For many years, and since the publishing of Bill Eddy’s landmark book Splitting, I have been writing on the subject of divorce and personality disorders. My law practice has a focus on helping people navigate divorce from a narcissist or someone with other traits of toxic personality disorders. Because divorcing someone with these traits creates a number of distinct and unusual issues for the healthy spouse, my practice focuses on managing strategically and aggressively these disordered behaviors, which can include “distortion campaigns” and false allegations.
In my law practice, there is a focus on High Conflict cases. As the article below points out, there is a distinction to be made with the term “high conflict.” In most all of my cases, the high conflict comes from a disordered person using chaos, harassment and false allegations against an otherwise healthy spouse and parent in order to manipulate the proceedings and attempt to distort the facts of the case. The “high conflict” is one sided. Contact my firm if you have questions about a divorce from someone with these abusive and difficult behavioral traits.
By Karyl McBride, Ph.D., L.M.F.T.: A common perception among divorce lawyers, therapists, custody evaluators, judges, and other professionals is that, whenever you have a “high-conflict” divorce, both parties are responsible for the conflict. Many professionals assume that difficult, drawn-out custody battles are caused by two parents who are stubborn, selfish, and perhaps a bit crazy. As Michael Friedman wrote in The American Journal of Family Therapy, “The concept has even entered into what might be called family court folk wisdom: We say that Mother Teresa does not marry Attila the Hun or that it takes two to tango.” What we see happen then is that both parties are painted with the same brush and the antics of the narcissist are not understood or seen. The reality is that a narcissist can unilaterally create a nightmare of a divorce.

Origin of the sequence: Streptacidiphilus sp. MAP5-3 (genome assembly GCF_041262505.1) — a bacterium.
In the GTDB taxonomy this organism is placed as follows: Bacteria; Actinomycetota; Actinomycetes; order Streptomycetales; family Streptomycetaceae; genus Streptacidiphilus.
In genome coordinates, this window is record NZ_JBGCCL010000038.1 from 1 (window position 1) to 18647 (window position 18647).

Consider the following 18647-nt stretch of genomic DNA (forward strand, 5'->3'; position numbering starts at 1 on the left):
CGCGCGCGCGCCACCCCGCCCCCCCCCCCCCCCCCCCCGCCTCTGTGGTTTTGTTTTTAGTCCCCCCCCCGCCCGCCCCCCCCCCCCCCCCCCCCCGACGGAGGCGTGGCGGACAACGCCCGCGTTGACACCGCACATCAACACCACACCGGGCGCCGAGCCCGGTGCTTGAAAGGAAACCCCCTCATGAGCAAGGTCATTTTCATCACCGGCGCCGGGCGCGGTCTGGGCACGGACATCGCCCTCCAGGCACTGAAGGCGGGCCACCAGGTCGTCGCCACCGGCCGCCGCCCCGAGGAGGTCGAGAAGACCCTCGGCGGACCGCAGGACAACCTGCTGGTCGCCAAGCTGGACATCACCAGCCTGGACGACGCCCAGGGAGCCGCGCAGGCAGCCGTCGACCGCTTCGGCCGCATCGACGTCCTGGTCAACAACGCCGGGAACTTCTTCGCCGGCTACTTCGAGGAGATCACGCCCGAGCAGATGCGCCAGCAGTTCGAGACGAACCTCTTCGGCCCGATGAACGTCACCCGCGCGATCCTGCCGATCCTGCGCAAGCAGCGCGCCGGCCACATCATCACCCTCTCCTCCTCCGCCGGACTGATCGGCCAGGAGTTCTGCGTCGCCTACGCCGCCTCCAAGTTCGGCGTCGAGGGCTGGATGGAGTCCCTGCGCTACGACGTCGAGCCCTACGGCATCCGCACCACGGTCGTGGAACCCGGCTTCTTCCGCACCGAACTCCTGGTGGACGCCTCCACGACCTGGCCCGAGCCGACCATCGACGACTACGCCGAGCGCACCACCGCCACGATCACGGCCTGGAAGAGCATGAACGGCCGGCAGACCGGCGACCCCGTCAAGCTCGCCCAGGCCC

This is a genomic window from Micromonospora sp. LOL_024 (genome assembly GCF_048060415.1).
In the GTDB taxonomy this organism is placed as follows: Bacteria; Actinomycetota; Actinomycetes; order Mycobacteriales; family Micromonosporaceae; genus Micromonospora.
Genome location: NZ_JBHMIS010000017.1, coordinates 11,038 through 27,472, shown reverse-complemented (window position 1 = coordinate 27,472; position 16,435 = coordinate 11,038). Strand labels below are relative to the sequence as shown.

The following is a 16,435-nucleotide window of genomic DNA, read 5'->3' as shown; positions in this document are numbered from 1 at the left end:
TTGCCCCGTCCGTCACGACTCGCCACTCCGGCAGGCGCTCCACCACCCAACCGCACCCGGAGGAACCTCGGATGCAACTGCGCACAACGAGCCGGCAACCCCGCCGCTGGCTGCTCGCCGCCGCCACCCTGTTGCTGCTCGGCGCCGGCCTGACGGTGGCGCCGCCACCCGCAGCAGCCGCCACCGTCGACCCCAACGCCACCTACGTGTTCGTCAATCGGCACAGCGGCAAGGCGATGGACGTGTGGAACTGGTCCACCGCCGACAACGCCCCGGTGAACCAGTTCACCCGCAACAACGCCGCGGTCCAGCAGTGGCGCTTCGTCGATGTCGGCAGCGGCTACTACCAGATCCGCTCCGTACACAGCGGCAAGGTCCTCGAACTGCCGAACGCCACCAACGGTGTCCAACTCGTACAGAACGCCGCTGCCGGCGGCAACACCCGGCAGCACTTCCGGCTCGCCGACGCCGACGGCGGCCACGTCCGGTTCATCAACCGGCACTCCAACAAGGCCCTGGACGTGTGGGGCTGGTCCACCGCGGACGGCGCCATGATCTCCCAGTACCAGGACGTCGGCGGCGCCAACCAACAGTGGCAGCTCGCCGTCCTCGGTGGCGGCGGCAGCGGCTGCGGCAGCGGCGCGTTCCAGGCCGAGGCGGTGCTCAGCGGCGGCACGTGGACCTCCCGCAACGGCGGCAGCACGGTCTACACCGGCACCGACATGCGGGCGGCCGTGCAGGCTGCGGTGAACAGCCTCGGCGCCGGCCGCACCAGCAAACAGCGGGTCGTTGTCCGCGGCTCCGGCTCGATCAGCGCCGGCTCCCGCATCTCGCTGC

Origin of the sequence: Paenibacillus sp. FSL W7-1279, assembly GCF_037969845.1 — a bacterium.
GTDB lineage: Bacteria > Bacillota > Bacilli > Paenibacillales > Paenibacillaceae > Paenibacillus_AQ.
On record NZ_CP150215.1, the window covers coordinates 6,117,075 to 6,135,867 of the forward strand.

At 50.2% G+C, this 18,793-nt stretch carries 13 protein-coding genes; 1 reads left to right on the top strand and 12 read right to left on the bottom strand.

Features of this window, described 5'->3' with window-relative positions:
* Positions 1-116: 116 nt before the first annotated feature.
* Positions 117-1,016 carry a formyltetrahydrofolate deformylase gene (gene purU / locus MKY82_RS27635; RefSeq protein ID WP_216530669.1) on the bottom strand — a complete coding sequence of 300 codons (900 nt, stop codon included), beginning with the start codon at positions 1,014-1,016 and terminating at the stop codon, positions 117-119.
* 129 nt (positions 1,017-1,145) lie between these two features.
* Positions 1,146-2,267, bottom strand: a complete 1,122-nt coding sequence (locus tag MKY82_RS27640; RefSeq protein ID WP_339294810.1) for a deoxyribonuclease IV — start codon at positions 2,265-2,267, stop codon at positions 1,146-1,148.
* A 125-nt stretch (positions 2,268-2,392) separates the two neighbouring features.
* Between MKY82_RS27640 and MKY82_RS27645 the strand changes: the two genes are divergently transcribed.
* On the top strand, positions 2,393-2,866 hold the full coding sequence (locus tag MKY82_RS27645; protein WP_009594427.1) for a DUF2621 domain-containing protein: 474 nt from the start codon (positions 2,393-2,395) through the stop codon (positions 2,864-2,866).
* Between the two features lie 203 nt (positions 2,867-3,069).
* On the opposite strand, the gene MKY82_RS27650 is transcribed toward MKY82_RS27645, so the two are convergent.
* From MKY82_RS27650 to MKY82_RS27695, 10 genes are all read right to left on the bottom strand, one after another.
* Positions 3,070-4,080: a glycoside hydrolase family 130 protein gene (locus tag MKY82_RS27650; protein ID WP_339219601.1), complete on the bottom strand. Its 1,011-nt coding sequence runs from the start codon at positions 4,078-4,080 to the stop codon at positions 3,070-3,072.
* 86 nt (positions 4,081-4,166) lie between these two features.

When narcissists feel that they have lost, or feel rejected or abandoned, they don’t forget it. The issues remain in their mind as: “It’s all your fault” or “How could you do this to me?” They want to strike back and often do so through children and finances. They suffer from what is called the narcissistic injury. The Diagnostic and Statistical Manual of Mental Disorders defines narcissistic injury as “vulnerability in self-esteem which makes narcissistic people very sensitive to injury from criticism or defeat. Although they may not show it outwardly, criticism may haunt these individuals and leave them feeling humiliated, degraded, hollow, and empty. They react with disdain, rage, or defiant counterattack.”
While “normal” divorcing couples usually take about three years to fully adjust to the changes in lifestyle, narcissists never get over a divorce and continue to blame their partner for their feelings of inadequacy, lack of happiness, or lack of love, even long after the divorce is final.
If you think you are breaking up with a narcissist or are divorcing a narcissist it is important to be well prepared and have sound professional help.